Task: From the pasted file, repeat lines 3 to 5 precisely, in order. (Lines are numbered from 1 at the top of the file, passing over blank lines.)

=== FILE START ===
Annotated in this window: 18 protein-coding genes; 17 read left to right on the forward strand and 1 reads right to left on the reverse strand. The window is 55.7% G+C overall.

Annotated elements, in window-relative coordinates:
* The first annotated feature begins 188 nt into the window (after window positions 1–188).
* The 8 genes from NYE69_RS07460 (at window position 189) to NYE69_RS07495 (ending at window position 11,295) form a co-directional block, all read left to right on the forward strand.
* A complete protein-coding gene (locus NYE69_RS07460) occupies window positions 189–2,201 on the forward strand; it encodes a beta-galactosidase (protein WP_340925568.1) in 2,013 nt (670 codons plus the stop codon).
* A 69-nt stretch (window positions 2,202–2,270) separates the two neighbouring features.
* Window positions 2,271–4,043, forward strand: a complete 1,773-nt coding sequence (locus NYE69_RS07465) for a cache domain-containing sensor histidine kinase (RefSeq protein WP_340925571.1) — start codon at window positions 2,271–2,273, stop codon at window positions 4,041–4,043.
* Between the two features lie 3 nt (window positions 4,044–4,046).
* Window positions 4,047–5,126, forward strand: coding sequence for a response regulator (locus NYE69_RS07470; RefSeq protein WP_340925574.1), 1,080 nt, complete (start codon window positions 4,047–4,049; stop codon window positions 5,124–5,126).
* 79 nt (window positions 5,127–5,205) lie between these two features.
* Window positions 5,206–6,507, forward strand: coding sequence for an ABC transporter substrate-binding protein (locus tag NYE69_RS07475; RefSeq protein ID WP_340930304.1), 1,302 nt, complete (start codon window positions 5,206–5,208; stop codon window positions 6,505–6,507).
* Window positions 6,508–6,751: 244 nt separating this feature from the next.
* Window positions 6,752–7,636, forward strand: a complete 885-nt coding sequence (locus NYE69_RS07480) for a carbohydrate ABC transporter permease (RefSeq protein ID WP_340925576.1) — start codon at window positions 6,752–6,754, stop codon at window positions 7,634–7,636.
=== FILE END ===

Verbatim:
* The first annotated feature begins 188 nt into the window (after window positions 1–188).
* The 8 genes from NYE69_RS07460 (at window position 189) to NYE69_RS07495 (ending at window position 11,295) form a co-directional block, all read left to right on the forward strand.
* A complete protein-coding gene (locus NYE69_RS07460) occupies window positions 189–2,201 on the forward strand; it encodes a beta-galactosidase (protein WP_340925568.1) in 2,013 nt (670 codons plus the stop codon).